Borisenko & Kondratyev completed a data collection session each for the psychological MBI-16 Vzaimodejstvie (“Interactions”) program, accessing and completing the computerized study questionnaire on the RSE-Med laptop and saving the data in an encrypted file. It was the first for Andrey, the 12th for Dima. [The software has a “mood” questionnaire, a “group & work environment” questionnaire, and a “critical incidents” log. Results from the study, which is also mirrored by ground control subjects, could help to improve the ability of future crewmembers to interact safely and effectively with each other and with Mission Control, to have a more positive experience in space during multi-cultural, long-duration missions, and to successfully accomplish mission activities.]

In the Kibo JPM laboratory, Ron Garan conducted Part 3 of the current new JAXA life science experiment CsPINs (Dynamism of Auxin Efflux Facilitators responsible for Gravity-regulated Growth and Development in Cucumber) by starting Run1-3. [Steps included watering the CsPINs samples in four Chamber Bs (##801-804) (for cultivating hydrotropism), then installing them in four MEU B (Measurement Unit B) units and finally attaching these in the CBEF (Cell Biology Experiment Facility) 1G incubator. At the end, the samples will be photographed, put in KFTs (Kennedy Fixation Tubes) for fixation and stowed in MELFI (Minus Eighty Laboratory Freezer for ISS) at +2 degC. Background: CsPINs studies the phenomenon of tropism, i.e., the growth or turning movement of a biological organism, usually a plant, in response to an environmental stimulus. Specifically focusing on gravity, the new JAXA experiment investigates how plants sense gravity as an environmental signal and use it for governing their morphology and growth orientation. CsPINs plays an important role in the regulation of gravity-dependent redistribution of auxin (a class of plant hormones) and thereby controls gravimorphogenesis (peg formation) in cucumber (Cucmis sativus L.) seedlings. Gravitropism also interferes with hydrotropism in cucumber roots, in which the dynamism of these facilitators may also play a role. Cucumber seedlings are used to analyze the effect of gravity on the expressions of CsPINs and unravel their contributions to peg formation. Hydrotropism is differentiated from gravitropism in roots, and the expressions of CsPINs are compared to determine the interacting mechanism between the two tropisms.]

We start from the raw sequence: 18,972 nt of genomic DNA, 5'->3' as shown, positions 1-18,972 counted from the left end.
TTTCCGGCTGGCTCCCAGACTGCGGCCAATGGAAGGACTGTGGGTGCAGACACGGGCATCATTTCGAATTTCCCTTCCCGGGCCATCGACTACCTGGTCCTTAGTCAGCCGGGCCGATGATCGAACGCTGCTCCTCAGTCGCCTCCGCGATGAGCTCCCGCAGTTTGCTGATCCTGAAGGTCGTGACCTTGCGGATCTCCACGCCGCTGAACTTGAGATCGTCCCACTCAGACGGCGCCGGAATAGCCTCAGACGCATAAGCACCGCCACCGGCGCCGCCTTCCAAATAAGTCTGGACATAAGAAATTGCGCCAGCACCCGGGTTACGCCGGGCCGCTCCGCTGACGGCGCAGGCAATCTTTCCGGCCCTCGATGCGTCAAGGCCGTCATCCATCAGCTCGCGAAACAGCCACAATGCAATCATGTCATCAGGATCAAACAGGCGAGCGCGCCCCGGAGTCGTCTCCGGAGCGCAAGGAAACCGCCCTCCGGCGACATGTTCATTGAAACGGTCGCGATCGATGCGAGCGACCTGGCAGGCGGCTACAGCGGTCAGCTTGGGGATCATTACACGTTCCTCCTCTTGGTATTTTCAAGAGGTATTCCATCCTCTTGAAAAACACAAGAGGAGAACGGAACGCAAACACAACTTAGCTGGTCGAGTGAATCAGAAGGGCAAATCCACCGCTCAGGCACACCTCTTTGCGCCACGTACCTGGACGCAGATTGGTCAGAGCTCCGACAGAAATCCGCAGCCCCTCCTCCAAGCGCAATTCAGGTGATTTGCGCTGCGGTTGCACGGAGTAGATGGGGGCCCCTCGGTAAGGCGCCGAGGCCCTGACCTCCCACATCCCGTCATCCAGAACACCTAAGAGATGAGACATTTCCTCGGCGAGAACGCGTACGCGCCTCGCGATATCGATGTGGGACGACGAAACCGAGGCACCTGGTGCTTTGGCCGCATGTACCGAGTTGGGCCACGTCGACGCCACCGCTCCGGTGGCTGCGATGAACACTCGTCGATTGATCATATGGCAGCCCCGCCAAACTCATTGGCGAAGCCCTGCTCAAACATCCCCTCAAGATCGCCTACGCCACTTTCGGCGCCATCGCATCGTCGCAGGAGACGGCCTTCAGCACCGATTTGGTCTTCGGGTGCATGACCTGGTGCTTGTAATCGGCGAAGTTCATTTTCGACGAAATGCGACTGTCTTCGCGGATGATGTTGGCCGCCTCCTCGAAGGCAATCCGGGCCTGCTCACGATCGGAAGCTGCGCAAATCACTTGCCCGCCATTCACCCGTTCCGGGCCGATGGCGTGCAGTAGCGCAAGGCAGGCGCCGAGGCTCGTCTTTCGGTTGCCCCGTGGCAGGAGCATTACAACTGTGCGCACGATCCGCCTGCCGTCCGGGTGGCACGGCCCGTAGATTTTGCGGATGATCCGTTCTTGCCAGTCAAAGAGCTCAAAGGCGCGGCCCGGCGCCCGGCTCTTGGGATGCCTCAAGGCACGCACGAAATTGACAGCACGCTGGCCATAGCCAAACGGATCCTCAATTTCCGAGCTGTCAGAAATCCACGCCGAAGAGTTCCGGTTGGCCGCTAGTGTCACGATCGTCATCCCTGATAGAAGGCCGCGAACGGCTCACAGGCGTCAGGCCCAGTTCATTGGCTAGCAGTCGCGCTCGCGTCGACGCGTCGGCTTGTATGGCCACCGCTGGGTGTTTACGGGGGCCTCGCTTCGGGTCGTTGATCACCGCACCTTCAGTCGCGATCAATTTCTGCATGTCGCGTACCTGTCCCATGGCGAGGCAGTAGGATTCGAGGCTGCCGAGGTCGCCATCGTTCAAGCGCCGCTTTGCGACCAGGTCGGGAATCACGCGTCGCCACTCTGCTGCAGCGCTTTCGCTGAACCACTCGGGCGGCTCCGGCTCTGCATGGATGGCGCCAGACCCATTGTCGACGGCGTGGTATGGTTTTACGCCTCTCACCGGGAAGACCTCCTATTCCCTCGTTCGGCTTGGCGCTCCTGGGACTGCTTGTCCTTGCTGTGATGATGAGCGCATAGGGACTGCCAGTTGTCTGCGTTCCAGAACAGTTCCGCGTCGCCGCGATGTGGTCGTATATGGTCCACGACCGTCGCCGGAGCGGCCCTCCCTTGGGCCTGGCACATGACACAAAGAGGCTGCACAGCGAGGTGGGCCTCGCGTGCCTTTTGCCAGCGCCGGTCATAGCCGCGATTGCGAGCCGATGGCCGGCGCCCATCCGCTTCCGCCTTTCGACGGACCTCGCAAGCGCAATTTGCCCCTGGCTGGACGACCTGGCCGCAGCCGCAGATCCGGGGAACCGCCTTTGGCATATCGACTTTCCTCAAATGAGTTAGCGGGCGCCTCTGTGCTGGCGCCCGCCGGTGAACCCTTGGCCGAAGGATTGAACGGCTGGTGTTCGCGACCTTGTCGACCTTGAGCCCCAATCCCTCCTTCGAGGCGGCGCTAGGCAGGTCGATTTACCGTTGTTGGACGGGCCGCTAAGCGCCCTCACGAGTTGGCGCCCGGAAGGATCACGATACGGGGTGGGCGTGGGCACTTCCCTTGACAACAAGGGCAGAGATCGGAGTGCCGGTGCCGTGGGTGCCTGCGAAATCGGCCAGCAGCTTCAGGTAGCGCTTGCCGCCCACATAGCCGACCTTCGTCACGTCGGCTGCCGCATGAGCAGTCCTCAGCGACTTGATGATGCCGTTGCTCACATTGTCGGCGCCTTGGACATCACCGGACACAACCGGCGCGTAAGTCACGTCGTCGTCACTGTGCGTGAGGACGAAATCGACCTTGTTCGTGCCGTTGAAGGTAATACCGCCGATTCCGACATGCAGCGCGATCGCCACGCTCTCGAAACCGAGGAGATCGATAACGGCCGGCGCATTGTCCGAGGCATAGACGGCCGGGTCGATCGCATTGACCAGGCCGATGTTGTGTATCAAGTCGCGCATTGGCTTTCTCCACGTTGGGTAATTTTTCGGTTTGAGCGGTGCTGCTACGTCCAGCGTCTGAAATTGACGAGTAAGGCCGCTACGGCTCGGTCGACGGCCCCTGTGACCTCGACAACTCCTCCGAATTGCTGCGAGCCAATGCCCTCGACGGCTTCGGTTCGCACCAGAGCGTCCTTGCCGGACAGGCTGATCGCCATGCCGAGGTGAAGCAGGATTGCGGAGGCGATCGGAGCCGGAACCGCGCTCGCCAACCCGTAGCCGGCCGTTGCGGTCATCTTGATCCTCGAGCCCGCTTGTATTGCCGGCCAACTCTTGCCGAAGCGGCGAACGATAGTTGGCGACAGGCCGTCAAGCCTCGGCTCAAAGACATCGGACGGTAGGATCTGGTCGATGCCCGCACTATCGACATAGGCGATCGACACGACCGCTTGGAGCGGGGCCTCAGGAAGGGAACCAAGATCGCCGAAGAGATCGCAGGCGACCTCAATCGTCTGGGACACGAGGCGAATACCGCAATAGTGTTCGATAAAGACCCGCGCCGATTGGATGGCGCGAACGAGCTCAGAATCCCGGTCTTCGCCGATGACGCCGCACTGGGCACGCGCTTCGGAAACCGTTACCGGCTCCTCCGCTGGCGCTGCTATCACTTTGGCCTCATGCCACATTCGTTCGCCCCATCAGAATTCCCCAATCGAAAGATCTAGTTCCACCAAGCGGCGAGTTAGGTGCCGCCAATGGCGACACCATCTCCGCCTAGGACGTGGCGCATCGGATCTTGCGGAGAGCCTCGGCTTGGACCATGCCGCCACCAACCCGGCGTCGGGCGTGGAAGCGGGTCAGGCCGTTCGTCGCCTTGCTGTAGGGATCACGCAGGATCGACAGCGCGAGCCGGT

Ron also completed a session with the U.S. HMS VIS (Health Maintenance Systems / Visual Acuity) testing program, using an eye chart for both far & near visual acuity and filling out an eye questionnaire for downloading on a laptop for ground access.

Cady Coleman had another ~1h25m for remaining stowage relocations in preparation for ULF-6, cleaning out the Node-2 Fwd Endcone area by moving 5 CWCs (Contingency Water Containers) to selected locations in PMM (Permanent Multipurpose Module) & Node-3.

Preparatory to the arrival of Progress 42P on Friday, Dmitri & Cady set up the Ku-band video “scheme” for a communications test of converting the RS video signal from the SONY HDV camera to U.S. NTSC format and Ku-band from FGB & SM, for downlinking “streaming video” packets via U.S. OpsLAN and Ku-band. [For the test, Cady configured the SSC-1 (Station Support Computer 1) A31p laptop in the FGB and activated the VWS (Video Streaming Workstation) laptop for both the conversion and the “streaming” MPEG2 (Moving Pictures Expert Group 2) encoding, with Dima running the video test from the RS. The equipment, including the A31p, was then closed down.]

FE-6 conducted the regular (~weekly) inspection & maintenance, as required, of the CGBA-4 (Commercial Generic Bioprocessing Apparatus 4) and CGBA-5 payloads in their ERs (EXPRESS Racks).

Cady also performed the periodic check of the CEVIS (Cycle Ergometer with Vibration Isolation) exercise machine’s four isolators.